Mamata Banerjee is a street fighter. Which is fine; street fighters have a role to play in a stubborn democracy like ours. What is not fine, however, is that she does not see the difference between a street leader and a government leader. Six months into power, she has not done a thing to show that she knows what it is to be the chief minister of a state. Vision? Forget it. Dashing everyone's expectations, she has become India's biggest disappointment.
Consider the way she walked from her house to a police station, shouted at the senior officers there and got two hooligans released from the lockup. The youthful pair had been causing nuisance in the area with loudspeakers and blocking the busy road with a puja celebration. When they were told to clear the road, they stoned the police, damaged vehicles and ransacked the police station. What made them so haughty? They were members of a local club called Sevak Sangh which was run, among others, by Baban Banerjee, the chief minister's brother. Mamata won cheers from the mob by ordering an inquiry into “police highhandedness”.
The police is of course highhanded, all across the country. But when it is a confrontation between hooligans and the police, no chief minister in the country has taken a position against the police. This is the same Mamata Banerjee who said that she would turn Kolkata into India's London. She won't do that in her lifetime because she does not understand what makes London London. Prime Minister Tony Blair was once stopped by the traffic police on a motorway and fined for speeding. The Prime Minister did not walk up to the police station, shout at the officers and order an inquiry. He just paid the fine.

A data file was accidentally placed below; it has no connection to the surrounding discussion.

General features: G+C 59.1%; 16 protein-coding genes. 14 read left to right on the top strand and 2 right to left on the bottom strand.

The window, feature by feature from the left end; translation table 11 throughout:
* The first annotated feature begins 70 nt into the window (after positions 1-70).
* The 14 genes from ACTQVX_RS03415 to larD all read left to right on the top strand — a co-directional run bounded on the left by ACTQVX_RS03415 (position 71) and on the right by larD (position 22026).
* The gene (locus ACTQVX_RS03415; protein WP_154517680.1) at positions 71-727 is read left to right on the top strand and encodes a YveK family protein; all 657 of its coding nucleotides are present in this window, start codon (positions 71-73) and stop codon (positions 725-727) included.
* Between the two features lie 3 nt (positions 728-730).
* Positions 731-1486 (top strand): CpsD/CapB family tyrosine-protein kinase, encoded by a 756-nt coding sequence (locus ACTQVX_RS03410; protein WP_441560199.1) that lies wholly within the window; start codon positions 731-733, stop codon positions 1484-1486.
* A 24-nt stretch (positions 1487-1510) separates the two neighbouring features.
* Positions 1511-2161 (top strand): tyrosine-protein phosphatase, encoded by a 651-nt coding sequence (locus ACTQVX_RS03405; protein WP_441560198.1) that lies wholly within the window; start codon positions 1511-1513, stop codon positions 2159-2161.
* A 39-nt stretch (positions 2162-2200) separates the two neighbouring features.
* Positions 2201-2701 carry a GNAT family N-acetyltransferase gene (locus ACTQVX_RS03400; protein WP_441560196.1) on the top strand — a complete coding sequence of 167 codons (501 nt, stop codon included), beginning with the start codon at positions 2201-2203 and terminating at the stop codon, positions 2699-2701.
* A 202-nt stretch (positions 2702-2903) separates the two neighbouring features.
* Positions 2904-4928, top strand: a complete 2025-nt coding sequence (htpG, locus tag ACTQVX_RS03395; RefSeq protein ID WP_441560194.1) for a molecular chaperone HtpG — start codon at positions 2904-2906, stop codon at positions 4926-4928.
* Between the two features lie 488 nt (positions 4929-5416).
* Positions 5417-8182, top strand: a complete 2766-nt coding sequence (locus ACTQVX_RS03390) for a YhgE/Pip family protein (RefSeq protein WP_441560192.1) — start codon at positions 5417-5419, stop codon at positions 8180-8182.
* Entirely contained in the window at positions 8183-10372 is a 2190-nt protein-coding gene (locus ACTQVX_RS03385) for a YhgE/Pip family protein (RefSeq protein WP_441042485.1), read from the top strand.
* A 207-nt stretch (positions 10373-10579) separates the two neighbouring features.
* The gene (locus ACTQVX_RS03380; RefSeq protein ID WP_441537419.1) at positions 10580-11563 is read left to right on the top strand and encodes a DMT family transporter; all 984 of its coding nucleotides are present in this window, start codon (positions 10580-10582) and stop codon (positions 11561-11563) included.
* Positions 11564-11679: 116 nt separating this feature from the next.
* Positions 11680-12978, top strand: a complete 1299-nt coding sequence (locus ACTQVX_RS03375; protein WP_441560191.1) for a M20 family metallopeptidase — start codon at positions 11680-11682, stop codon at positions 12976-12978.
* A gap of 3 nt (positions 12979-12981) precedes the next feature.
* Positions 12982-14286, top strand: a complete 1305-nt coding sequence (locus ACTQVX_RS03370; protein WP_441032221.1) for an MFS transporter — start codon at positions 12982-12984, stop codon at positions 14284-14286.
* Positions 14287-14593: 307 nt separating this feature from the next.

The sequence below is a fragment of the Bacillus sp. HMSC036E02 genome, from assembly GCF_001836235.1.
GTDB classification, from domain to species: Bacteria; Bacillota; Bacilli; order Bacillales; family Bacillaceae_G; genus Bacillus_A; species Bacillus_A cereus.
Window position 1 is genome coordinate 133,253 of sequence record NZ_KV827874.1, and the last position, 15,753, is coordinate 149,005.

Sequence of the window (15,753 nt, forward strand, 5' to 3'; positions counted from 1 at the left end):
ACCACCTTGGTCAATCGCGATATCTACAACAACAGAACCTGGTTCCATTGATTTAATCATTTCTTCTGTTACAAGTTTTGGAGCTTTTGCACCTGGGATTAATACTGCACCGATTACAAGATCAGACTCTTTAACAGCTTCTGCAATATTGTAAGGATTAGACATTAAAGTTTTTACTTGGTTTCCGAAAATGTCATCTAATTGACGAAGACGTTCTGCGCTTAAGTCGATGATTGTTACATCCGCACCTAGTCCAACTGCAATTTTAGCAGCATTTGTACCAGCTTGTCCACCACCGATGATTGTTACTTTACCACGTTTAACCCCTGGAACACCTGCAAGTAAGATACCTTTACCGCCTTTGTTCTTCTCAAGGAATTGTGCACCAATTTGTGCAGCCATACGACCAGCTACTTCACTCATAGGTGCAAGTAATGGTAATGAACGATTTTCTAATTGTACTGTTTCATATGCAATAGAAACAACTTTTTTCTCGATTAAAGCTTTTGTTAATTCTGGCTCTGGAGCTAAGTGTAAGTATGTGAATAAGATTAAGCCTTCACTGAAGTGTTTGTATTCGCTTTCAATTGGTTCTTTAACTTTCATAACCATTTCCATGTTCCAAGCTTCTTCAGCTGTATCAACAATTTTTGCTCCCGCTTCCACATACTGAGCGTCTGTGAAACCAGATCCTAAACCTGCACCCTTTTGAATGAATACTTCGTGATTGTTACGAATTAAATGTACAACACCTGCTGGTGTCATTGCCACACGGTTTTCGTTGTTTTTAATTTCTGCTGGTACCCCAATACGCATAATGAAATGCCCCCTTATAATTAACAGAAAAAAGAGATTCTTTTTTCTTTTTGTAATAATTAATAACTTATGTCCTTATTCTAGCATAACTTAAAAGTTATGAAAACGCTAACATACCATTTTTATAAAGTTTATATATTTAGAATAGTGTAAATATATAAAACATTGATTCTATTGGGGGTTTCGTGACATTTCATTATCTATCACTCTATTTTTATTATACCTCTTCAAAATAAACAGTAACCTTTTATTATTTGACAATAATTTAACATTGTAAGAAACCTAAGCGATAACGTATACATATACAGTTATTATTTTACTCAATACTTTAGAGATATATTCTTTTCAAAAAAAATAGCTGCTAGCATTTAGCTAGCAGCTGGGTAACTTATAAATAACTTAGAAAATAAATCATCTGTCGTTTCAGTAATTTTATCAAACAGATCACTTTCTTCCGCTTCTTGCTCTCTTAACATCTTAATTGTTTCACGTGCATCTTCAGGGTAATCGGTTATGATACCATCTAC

Mamata Banerjee does not have the mind to understand that kind of culture. She does not even understand the need for a head of government to show empathy when tragedy strikes citizens. When newborn babies died in disquieting numbers in Kolkata's government hospitals, unacceptable problems of neglect came to light – lack of doctors and medicines, pathetic facilities in the general hospital, overcrowding and unhygienic conditions. And what did the Chief Minister do? She kept silent for an inordinate period, then made wishywashy statements that seemed to justify the hospitals.
London is a place where the red double-decker bus is maintained as a proud ikon. Models four or five years old are replaced with the latest ones, looking not only new but impeccably clean and gleaming. Kolkata is the only metro in India where the oldest buses still keep running, dilapidated, even scary. The ramshackle trams are no better. Nor the rickety Ambassador taxis of 1960s vintage, museum marvels of survival. All that the people's leader has achieved so far is to give a fillip to Rabindra Sangeet. A good deed, but no big deal.
We look for signs of change on the industrial front. There is none. Improvements in the living conditions of the poor in central Kolkata? There is none. Some badly needed cleaning up? None. Untreated water from the Hoogly passes for water supply in several parts of the city. And the all-important Maoist problem? In her race to power, she seemed to work with the Maoists. Now she has ordered a new campaign to destroy them.
She is not only doing nothing to take Bengal forward; she is still doing what she can to take India backward. Thanks to the “coalition dharma”, she controls the Indian Railways. Never has Indian Railways been so hidebound, so badly led.
Actually, the plight of the railways illustrates the central problem of the Mamata Banerjee phenomenon. She is, like Indira Gandhi and Narendra Modi, a one-person universe. Nothing moves without her say-so, and all those who are supposedly in her cabinet are no more than office furniture. Such phenomena are the sustaining force of dictatorships. When they enter the democratic space through legitimate means like elections, they become a dangerous half-breed: Legitimate dictatorship.